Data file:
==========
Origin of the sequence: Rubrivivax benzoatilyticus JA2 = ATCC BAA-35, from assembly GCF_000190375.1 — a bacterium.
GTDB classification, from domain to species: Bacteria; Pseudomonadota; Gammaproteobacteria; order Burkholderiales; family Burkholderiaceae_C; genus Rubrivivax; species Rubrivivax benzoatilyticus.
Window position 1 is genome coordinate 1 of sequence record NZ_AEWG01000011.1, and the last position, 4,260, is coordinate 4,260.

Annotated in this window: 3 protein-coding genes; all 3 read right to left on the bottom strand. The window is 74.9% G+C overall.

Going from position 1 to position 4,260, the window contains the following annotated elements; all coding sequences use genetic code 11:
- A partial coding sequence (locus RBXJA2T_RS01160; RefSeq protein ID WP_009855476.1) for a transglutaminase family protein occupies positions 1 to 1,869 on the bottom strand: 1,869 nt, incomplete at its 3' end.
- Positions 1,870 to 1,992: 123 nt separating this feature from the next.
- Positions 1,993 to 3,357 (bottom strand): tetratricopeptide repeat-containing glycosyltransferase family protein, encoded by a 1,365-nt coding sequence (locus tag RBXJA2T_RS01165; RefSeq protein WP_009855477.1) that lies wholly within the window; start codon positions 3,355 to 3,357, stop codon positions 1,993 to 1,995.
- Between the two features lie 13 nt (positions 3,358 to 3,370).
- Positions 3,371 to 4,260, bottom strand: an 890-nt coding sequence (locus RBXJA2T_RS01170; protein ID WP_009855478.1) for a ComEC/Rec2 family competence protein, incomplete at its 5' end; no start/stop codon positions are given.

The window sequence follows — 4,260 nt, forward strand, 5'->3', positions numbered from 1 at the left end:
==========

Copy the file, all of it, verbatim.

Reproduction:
Origin of the sequence: Rubrivivax benzoatilyticus JA2 = ATCC BAA-35, from assembly GCF_000190375.1 — a bacterium.
GTDB classification, from domain to species: Bacteria; Pseudomonadota; Gammaproteobacteria; order Burkholderiales; family Burkholderiaceae_C; genus Rubrivivax; species Rubrivivax benzoatilyticus.
Window position 1 is genome coordinate 1 of sequence record NZ_AEWG01000011.1, and the last position, 4,260, is coordinate 4,260.

Annotated in this window: 3 protein-coding genes; all 3 read right to left on the bottom strand. The window is 74.9% G+C overall.

Going from position 1 to position 4,260, the window contains the following annotated elements; all coding sequences use genetic code 11:
- A partial coding sequence (locus RBXJA2T_RS01160; RefSeq protein ID WP_009855476.1) for a transglutaminase family protein occupies positions 1 to 1,869 on the bottom strand: 1,869 nt, incomplete at its 3' end.
- Positions 1,870 to 1,992: 123 nt separating this feature from the next.
- Positions 1,993 to 3,357 (bottom strand): tetratricopeptide repeat-containing glycosyltransferase family protein, encoded by a 1,365-nt coding sequence (locus tag RBXJA2T_RS01165; RefSeq protein WP_009855477.1) that lies wholly within the window; start codon positions 3,355 to 3,357, stop codon positions 1,993 to 1,995.
- Between the two features lie 13 nt (positions 3,358 to 3,370).
- Positions 3,371 to 4,260, bottom strand: an 890-nt coding sequence (locus RBXJA2T_RS01170; protein ID WP_009855478.1) for a ComEC/Rec2 family competence protein, incomplete at its 5' end; no start/stop codon positions are given.

The window sequence follows — 4,260 nt, forward strand, 5'->3', positions numbered from 1 at the left end: